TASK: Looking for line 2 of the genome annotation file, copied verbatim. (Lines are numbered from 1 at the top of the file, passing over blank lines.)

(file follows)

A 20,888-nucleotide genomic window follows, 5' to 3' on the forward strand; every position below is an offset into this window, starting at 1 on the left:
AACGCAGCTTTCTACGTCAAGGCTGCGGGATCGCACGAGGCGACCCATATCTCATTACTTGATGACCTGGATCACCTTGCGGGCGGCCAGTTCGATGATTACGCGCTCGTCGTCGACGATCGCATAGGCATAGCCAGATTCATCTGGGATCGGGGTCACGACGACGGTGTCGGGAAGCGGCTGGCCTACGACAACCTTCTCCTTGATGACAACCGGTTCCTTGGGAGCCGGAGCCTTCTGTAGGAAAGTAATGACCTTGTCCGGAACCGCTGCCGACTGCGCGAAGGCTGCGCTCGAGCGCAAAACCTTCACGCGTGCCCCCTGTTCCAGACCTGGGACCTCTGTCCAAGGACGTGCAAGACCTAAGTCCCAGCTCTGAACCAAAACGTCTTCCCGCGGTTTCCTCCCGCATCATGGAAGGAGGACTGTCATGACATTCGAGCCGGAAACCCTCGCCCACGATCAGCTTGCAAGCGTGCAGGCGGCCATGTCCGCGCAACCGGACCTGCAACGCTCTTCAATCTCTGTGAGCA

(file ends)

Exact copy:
AACGCAGCTTTCTACGTCAAGGCTGCGGGATCGCACGAGGCGACCCATATCTCATTACTTGATGACCTGGATCACCTTGCGGGCGGCCAGTTCGATGATTACGCGCTCGTCGTCGACGATCGCATAGGCATAGCCAGATTCATCTGGGATCGGGGTCACGACGACGGTGTCGGGAAGCGGCTGGCCTACGACAACCTTCTCCTTGATGACAACCGGTTCCTTGGGAGCCGGAGCCTTCTGTAGGAAAGTAATGACCTTGTCCGGAACCGCTGCCGACTGCGCGAAGGCTGCGCTCGAGCGCAAAACCTTCACGCGTGCCCCCTGTTCCAGACCTGGGACCTCTGTCCAAGGACGTGCAAGACCTAAGTCCCAGCTCTGAACCAAAACGTCTTCCCGCGGTTTCCTCCCGCATCATGGAAGGAGGACTGTCATGACATTCGAGCCGGAAACCCTCGCCCACGATCAGCTTGCAAGCGTGCAGGCGGCCATGTCCGCGCAACCGGACCTGCAACGCTCTTCAATCTCTGTGAGCA